Temperature Confusion

Custom / CUSTOM BUILT
January 3, 2009 at 13:02:44
Specs: Microsoft Windows XP Home Edition, 2.423 GHz / 1791 MB
Hi. I have an AMD Phenom 9500 and am confused with the cpu temperature greatly. In my BIOS I leave the computer sitting idle on the PC health screen. The temperature usually goes up to 44-46C or, at the highest 50C. I then restart to find out it goes back to 42C and up. But when I boot to windows and use CPUID Hardware monitor at idle it sits at 36C with AMD Cool n Quiet since my CPU stays really hot with it off. So, Which one is right? I recently over clocked my 9500 to 2.423Ghz. and the temps are about the same. I am really confused...

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#1
January 4, 2009 at 02:56:12
The Bios temp is because it's giving you the direct reading from the heat sensor. Now rarely they can be off and there maybe a frimware update to correct the issue. To know first hand what the temp really is without relying on readings, you can always use a Infrared Pocket Thermometer, that would be your best choice.

If it's broke, then blow that sucka up!


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#2
January 4, 2009 at 08:51:01
I don't have one of those and I am kind of scared because this pc is like brand new, I made it myself and don't want it dying and stuff. My computer ran normally all day when I left it on so. I need help. I got one of those copper heatpipe heat sink and fans. I thought that would keep it cool. I also updated the bios adn it is an XFX 8200 mobo.

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#3
January 4, 2009 at 11:46:03
Your best bet is to contact XFX at this point.

The only thing i can suggest is that if this is a 3rd party heatsink how much thermal grease did you apply on the processor? All you should need is a grain size of rice in the center.

If it's broke, then blow that sucka up!


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Related Solutions

#4
January 4, 2009 at 12:58:55
AMD CPUs are thermally protected so it's almost impossible to overheat one to death. Your temp isn't extremely bad but it could/should be a bit lower. Does PCHealth also show the system temp? If so, what is it? If the case temp is high, the CPU temp will also be high. You're not gonna cool the CPU very well by blowing warm air on it. Do you have any case cooling fans installed? How many & how are they configured?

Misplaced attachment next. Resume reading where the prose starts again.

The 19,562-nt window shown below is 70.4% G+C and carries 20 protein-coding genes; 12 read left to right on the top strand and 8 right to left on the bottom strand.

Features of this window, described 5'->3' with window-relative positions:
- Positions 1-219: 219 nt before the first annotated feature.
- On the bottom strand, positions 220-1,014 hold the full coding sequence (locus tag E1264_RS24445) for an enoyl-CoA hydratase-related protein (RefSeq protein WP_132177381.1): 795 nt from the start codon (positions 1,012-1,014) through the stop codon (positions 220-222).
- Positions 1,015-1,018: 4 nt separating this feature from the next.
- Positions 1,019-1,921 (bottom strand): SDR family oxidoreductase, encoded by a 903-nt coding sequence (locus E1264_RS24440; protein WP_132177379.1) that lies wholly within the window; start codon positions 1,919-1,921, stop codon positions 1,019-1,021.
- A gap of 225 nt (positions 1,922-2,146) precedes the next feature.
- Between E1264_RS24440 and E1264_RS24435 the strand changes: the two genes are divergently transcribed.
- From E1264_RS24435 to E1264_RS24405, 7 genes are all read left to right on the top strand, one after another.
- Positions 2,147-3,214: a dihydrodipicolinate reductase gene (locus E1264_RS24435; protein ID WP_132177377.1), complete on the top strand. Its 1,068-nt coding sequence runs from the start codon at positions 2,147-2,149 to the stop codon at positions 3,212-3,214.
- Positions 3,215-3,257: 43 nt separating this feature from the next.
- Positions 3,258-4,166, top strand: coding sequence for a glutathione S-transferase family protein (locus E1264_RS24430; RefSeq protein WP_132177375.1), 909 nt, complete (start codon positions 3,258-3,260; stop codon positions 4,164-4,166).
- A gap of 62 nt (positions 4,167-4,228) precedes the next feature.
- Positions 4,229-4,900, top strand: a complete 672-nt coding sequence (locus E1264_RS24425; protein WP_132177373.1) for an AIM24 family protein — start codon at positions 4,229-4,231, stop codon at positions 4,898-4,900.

Here's the instructions for applying thermal paste:

http://www.arcticsilver.com/pdf/app...


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#5
January 4, 2009 at 16:00:40
I have a 3rd party heat sink its like the big massive ones with a fan and copper heatpipes. It had thermal grease but since some of it came off when taking off stock i reapplied some. the system temps are 27C idle 29 while playing a game. I have 2 120mm case fans, 1 in front blowing back and the other one blowing out in the back. I set everything up right so i don't see the problem.. The grease is like all over spread evenly...

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#6
January 5, 2009 at 10:36:58
"It had thermal grease but since some of it came off when taking off stock i reapplied some"

hmm...did you read the link about proper application of thermal grease?

if you ever re-seat your heat-sink/fan (HSF), you need to make sure you COMPLETELY clean the old thermal grease off of the HSF AND the CPU. This is best done using a LINT-FREE cloth and >90% rubbing alcohol.

if you merely rip off your HSF you get a bit of old paste on the CPU and a bit on the HSF. Then if you just squirt more paste into the mix and slam them back together, you create several problems. 1) there's probably too much thermal goop, so the layer is too thick AND some probably leaked out the side onto the motherboard. 2) you probably didn't get an even spread, leaving tiny air bubbles mixed into the thermal compound. This air does a horrible job transferring heat, and can also cause problems when the bubbles expand as they heat up.

As for which temperature to trust, BIOS readings are usually most accurate, but can be difficult to obtain under load because the CPU cools off when you reboot. Pick yer poison.


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#7
January 5, 2009 at 15:09:22
Another mistake on my end. Got to go get some thermal grease then... And how does putting a small bb size of grease spread it out? All I see on how to do it is "put a small dab on spread it evenly with a card."

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#8
January 6, 2009 at 15:59:40
some people suggest putting your finger in a plastic bag or covering it with saran wrap to spread the thermal grease.

personally, i don't think this is necessary, and even runs the risk of creating air bubbles.

I would put the HSF onto the CPU and move it in tiny (no bigger than a dime) sized circles. when you lock the HSF in place, it will be pushing down enough on the CPU to spread the paste evenly.


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#9
January 7, 2009 at 05:16:18
http://www.anavip.net/vb/f14.html

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